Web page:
I didn’t want to wait. I didn’t want to walk myself to school now and I didn’t want to be left alone with my mother and father.

For two months all I could think about was how I wanted him to come home, but, when he actually did, it wasn’t the relief I had been waiting for.

 

My mother was killed in a car accident the last week of November. She was leaving the grocery store in the middle of the night. I had gotten a temperature and she had gone out to get some of that canned chicken noodle soup. It was the middle of a huge thunderstorm that shook the windows in their frames.

My brother came back from school three days before the semester ended. I stayed in my room until he got home. My father didn’t bother to try to talk to me. I locked my door and made a bed of pillows on the floor in the corner of space between my bed and the far wall of my room.

I was counting the small, cold pearls of one of my mother’s bracelets over and over again when I heard the light rapping of knuckles against my door. I could tell it wasn’t my father because he never bothered to knock; he just tried to come in or yelled through the door if he couldn’t.

I slipped the bracelet around my wrist and opened the door.

An uncontrollable sigh shook my entire body.

He was standing in the doorframe, his hands tucked into his pockets, simply looking down at me. He was wearing a black suit for the funeral and I could tell by the wrinkles that he had worn it on the plane. He had that same concerned smile but his eyes were tired and his face looked thinner.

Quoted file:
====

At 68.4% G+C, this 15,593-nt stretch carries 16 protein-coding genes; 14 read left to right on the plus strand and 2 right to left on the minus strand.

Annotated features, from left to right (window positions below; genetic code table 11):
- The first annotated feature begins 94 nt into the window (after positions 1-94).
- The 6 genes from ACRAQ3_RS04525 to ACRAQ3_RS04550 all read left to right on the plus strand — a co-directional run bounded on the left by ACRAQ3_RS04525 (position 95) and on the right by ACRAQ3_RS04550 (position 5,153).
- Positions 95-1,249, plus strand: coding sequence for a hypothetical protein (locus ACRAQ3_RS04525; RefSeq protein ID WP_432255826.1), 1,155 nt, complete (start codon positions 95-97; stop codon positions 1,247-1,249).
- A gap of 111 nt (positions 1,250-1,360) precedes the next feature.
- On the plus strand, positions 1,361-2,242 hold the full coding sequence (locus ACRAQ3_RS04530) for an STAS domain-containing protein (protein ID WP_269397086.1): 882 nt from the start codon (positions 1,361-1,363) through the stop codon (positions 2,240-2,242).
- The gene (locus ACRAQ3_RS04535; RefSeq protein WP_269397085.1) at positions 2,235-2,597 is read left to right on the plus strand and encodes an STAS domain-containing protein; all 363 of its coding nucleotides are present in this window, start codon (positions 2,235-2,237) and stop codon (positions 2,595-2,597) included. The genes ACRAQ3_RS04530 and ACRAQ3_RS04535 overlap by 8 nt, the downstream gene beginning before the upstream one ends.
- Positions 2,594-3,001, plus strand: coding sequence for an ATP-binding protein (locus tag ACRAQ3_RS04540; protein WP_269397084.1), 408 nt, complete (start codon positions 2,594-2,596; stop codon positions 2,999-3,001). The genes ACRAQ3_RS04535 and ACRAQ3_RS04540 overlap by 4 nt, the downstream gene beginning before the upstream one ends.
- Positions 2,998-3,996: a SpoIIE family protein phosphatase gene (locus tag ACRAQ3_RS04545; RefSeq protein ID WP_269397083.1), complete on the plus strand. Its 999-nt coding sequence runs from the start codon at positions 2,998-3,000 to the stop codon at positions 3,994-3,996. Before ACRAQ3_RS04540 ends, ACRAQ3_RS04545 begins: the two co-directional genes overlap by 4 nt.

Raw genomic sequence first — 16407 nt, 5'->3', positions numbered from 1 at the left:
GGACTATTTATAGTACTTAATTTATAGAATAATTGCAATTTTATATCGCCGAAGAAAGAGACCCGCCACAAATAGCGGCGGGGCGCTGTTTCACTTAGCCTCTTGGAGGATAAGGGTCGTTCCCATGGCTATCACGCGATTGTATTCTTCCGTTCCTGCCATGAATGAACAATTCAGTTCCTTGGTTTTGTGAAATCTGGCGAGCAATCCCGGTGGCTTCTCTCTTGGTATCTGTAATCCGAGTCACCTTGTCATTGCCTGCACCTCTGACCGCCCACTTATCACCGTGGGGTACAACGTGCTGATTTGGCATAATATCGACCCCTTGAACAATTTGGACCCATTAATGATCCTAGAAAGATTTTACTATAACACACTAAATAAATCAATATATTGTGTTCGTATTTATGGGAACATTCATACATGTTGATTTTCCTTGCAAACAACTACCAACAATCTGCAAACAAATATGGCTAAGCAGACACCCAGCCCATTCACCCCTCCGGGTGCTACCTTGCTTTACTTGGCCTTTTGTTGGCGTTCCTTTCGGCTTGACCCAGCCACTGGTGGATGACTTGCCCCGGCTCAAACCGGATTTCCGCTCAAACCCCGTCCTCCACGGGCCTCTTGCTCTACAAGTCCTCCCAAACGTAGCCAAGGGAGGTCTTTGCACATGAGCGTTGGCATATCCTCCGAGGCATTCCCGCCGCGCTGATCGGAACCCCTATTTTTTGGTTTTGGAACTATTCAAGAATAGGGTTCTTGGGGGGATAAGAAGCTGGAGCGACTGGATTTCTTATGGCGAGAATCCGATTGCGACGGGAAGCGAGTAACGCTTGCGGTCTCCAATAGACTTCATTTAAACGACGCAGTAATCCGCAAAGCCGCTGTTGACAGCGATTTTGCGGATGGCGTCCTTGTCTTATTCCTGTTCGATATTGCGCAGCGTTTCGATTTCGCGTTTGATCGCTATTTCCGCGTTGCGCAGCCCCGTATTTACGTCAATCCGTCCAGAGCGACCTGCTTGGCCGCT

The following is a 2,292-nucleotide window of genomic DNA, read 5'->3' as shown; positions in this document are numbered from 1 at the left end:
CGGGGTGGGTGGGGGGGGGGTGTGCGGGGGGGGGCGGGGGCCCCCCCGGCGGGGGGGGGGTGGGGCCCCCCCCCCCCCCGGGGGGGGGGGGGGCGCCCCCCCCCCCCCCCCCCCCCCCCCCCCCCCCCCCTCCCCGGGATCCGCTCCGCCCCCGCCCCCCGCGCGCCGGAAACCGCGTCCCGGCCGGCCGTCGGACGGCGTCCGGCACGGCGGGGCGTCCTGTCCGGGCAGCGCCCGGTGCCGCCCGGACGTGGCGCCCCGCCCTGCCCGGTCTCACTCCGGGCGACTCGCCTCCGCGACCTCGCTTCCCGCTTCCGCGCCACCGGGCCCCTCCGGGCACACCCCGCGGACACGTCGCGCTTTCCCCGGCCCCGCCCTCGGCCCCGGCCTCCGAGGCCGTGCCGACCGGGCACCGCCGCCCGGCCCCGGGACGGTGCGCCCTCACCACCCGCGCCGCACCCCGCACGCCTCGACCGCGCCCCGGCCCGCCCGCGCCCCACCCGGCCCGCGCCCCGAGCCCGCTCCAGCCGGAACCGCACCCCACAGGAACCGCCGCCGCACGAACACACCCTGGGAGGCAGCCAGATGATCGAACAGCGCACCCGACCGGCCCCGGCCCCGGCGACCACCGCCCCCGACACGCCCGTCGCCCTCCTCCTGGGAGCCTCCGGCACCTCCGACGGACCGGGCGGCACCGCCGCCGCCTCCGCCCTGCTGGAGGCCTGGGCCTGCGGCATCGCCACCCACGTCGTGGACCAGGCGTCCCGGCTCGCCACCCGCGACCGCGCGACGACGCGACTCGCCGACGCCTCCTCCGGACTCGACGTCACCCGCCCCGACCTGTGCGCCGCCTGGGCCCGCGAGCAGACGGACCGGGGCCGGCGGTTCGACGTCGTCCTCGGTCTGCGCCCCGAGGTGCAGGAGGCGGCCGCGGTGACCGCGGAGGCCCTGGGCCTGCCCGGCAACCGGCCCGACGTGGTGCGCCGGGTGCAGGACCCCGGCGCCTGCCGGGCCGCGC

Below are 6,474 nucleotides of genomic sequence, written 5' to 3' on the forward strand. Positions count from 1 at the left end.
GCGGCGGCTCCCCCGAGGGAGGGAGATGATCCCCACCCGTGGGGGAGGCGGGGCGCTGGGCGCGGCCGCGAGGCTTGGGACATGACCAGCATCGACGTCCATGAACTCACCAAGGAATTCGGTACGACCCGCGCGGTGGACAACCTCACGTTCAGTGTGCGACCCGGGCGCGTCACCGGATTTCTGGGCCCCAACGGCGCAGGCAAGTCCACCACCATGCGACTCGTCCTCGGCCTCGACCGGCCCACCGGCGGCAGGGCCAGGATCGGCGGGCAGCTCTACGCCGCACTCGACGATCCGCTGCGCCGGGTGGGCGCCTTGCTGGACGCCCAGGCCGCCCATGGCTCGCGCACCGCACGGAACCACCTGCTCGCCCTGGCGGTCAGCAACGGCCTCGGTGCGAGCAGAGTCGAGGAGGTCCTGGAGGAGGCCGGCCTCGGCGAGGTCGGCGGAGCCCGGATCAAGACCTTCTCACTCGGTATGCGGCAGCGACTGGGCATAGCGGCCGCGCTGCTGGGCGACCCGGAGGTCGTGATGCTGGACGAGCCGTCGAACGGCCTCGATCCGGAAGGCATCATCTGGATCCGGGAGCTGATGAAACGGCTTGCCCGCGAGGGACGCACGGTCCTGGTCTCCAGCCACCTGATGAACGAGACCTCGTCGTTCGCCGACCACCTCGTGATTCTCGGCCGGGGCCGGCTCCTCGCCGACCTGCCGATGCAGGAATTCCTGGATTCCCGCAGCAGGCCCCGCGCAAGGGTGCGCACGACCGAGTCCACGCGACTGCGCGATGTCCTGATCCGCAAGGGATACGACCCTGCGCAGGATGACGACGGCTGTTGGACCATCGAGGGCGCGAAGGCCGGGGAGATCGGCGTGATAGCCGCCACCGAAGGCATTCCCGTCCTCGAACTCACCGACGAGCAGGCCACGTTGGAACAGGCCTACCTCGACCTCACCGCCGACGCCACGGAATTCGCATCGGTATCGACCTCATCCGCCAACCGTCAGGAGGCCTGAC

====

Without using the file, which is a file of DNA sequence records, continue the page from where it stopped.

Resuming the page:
“Why are you crying?” he asked so suddenly and in such a soft tone it made me jump. I hadn’t noticed until then that there were already tears spilling down my cheeks. He pulled his hands from his pockets and held them out to his sides and I fell right into them.

 

The funeral passed as a blur of white and black. Family and friends said their apologies, asked if there was any way they could help, and there were white roses everywhere. The smell of them was still stuck in my nose, in my hair, for days afterwards. What I remember the most, however, was the weight of my brother’s hand on my shoulder and that, the entire time, he never left my side or broke contact. He stood by me like a silent guard, standing over and holding out his free hand when people acknowledged him.

After that night, I didn’t see much of my Fiery Brother anymore. Instead, my new Watery Brother took his place. He became a diluted version of who he used to be. He was washed out and blurry around the edges, like I was looking at him through a window as rain poured down the pane. His skin got pale and his eyes seemed to dull.

While my Fiery Brother sparked with anger, my Watery Brother was entirely void of emotion. Both of them were unsettling, but the absence of himself in his Watery state was far worse than any damage my Fiery Brother could cause.